20 Sep, 16 | by flee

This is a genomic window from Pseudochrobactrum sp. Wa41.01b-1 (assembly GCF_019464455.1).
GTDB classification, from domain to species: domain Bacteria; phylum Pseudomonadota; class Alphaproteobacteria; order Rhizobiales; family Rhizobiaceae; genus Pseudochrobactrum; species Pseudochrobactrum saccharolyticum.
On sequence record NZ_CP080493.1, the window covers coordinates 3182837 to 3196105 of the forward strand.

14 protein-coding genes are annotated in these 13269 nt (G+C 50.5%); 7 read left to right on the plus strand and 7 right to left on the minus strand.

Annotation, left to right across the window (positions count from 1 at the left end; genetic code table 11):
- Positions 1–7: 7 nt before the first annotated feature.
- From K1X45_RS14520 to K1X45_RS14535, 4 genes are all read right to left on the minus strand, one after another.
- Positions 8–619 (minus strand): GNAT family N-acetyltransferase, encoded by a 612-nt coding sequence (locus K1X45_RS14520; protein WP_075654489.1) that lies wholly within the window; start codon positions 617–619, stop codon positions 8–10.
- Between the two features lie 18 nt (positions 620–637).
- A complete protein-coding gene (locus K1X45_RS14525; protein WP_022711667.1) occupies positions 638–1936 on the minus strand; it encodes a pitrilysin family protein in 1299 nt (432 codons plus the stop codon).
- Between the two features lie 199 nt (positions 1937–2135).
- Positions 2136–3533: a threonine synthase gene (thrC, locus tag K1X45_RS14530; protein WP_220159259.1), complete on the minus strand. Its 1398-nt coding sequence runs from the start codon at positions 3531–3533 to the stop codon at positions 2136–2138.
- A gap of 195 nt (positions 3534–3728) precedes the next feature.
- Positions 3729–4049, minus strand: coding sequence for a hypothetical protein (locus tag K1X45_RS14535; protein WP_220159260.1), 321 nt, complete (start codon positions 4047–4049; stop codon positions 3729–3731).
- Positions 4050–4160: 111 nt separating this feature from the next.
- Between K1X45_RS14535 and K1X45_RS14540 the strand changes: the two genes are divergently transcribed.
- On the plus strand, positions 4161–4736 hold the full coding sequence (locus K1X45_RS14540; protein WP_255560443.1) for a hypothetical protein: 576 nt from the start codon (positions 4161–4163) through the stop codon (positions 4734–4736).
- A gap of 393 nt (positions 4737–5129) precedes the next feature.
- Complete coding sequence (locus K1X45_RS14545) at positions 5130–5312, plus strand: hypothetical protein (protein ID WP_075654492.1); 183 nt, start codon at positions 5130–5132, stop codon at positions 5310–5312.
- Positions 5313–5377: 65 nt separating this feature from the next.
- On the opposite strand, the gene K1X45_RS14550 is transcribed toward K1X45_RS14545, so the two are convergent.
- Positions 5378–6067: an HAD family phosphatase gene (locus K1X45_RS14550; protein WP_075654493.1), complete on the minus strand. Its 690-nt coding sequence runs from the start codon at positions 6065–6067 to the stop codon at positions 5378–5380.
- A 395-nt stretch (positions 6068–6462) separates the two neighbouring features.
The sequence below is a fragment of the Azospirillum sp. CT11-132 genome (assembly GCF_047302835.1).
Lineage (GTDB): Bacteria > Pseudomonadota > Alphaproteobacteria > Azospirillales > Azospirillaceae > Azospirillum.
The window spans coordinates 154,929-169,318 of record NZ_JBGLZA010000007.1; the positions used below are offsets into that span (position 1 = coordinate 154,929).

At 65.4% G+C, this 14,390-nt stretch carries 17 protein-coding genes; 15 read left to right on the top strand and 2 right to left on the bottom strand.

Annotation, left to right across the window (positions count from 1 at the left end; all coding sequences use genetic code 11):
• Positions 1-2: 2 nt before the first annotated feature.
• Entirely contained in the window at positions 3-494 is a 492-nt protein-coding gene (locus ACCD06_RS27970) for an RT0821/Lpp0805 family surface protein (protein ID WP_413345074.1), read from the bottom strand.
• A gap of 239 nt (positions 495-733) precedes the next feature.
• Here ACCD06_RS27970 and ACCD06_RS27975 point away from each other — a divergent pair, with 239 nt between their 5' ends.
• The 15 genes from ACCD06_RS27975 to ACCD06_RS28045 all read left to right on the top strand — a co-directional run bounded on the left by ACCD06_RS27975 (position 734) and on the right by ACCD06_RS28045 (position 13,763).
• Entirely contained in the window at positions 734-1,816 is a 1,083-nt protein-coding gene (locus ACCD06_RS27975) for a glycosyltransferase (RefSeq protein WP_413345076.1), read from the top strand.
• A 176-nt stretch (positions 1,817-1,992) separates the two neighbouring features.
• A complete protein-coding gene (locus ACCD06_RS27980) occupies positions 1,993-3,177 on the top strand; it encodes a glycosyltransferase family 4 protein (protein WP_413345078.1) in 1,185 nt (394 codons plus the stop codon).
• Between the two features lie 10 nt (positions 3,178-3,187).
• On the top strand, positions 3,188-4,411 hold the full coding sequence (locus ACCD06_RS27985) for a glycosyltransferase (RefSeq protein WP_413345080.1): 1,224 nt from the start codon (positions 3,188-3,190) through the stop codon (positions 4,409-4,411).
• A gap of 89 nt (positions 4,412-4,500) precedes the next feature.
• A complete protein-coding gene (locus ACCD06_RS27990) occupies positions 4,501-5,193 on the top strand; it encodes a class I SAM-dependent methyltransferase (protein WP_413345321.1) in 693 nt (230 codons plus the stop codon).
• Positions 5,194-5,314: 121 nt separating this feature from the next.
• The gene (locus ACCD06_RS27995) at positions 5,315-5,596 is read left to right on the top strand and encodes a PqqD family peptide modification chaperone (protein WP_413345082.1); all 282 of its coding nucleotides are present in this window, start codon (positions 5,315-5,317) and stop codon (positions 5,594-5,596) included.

Nearly 100, 000 implantable cardiac defibrillators (ICDs) are implanted every year in N. America to treat patients at risk of ventricular tachycardia (VT) following myocardial infarction. ICD activation for VT is relatively common and associated with recurrent hospitalizations, reductions in quality of life and mortality. It is therefore important to understand the best course of action to suppress recurrent VT, either through intensifying antiarrhythmic therapy or catheter ablation. In this multicenter trial of patients with ischemic cardiomyopathy and an ICD, subjects who presented with VT despite anti-arrhythmic therapy were randomized 1:1 in an open-label fashion to either catheter ablation or an escalated antiarrhythmic drug regimen. In the medical therapy arm, amiodarone was initiated or the dose was escalated as appropriate; mexiletine was added if they were already on at least 300 mg per day of amiodarone. The primary outcome was a composite of death, three or more documented episodes of ventricular tachycardia within 24 hours (ventricular tachycardia storm), or appropriate ICD shock based on an intention-to-treat strategy. In total, 259 patients were enrolled with a median follow-up of 27.9±17.1 months. Catheter ablation significantly reduced the primary end-point from 68.5% to 59.1% (HR 0.72; 95% CI, 0.53 to 0.98; P=0.04) primarily driven by a reduction in recurrent VT with no discernable effect on mortality.